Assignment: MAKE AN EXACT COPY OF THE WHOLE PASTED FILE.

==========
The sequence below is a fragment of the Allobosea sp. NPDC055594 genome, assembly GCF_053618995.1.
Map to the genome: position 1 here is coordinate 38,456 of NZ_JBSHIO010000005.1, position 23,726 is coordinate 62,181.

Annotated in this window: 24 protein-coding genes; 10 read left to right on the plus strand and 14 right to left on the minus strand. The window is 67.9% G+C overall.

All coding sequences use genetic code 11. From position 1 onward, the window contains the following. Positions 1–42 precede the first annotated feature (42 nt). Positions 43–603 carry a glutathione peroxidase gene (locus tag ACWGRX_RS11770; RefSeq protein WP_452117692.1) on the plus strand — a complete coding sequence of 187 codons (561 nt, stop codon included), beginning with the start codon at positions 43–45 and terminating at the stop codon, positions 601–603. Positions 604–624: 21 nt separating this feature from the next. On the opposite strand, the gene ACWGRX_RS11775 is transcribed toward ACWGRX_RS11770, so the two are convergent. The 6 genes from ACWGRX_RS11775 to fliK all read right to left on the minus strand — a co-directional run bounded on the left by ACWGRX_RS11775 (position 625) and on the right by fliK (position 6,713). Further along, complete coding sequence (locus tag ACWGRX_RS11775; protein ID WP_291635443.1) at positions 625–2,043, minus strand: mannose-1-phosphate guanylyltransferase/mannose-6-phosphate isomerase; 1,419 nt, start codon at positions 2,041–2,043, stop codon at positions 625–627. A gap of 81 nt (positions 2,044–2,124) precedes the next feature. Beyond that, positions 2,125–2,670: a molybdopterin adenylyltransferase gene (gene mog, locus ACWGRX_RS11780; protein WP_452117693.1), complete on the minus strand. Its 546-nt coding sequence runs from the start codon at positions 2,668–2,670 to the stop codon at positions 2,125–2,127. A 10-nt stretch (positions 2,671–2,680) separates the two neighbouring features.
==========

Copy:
The sequence below is a fragment of the Allobosea sp. NPDC055594 genome, assembly GCF_053618995.1.
Map to the genome: position 1 here is coordinate 38,456 of NZ_JBSHIO010000005.1, position 23,726 is coordinate 62,181.

Annotated in this window: 24 protein-coding genes; 10 read left to right on the plus strand and 14 right to left on the minus strand. The window is 67.9% G+C overall.

All coding sequences use genetic code 11. From position 1 onward, the window contains the following. Positions 1–42 precede the first annotated feature (42 nt). Positions 43–603 carry a glutathione peroxidase gene (locus tag ACWGRX_RS11770; RefSeq protein WP_452117692.1) on the plus strand — a complete coding sequence of 187 codons (561 nt, stop codon included), beginning with the start codon at positions 43–45 and terminating at the stop codon, positions 601–603. Positions 604–624: 21 nt separating this feature from the next. On the opposite strand, the gene ACWGRX_RS11775 is transcribed toward ACWGRX_RS11770, so the two are convergent. The 6 genes from ACWGRX_RS11775 to fliK all read right to left on the minus strand — a co-directional run bounded on the left by ACWGRX_RS11775 (position 625) and on the right by fliK (position 6,713). Further along, complete coding sequence (locus tag ACWGRX_RS11775; protein ID WP_291635443.1) at positions 625–2,043, minus strand: mannose-1-phosphate guanylyltransferase/mannose-6-phosphate isomerase; 1,419 nt, start codon at positions 2,041–2,043, stop codon at positions 625–627. A gap of 81 nt (positions 2,044–2,124) precedes the next feature. Beyond that, positions 2,125–2,670: a molybdopterin adenylyltransferase gene (gene mog, locus ACWGRX_RS11780; protein WP_452117693.1), complete on the minus strand. Its 546-nt coding sequence runs from the start codon at positions 2,668–2,670 to the stop codon at positions 2,125–2,127. A 10-nt stretch (positions 2,671–2,680) separates the two neighbouring features.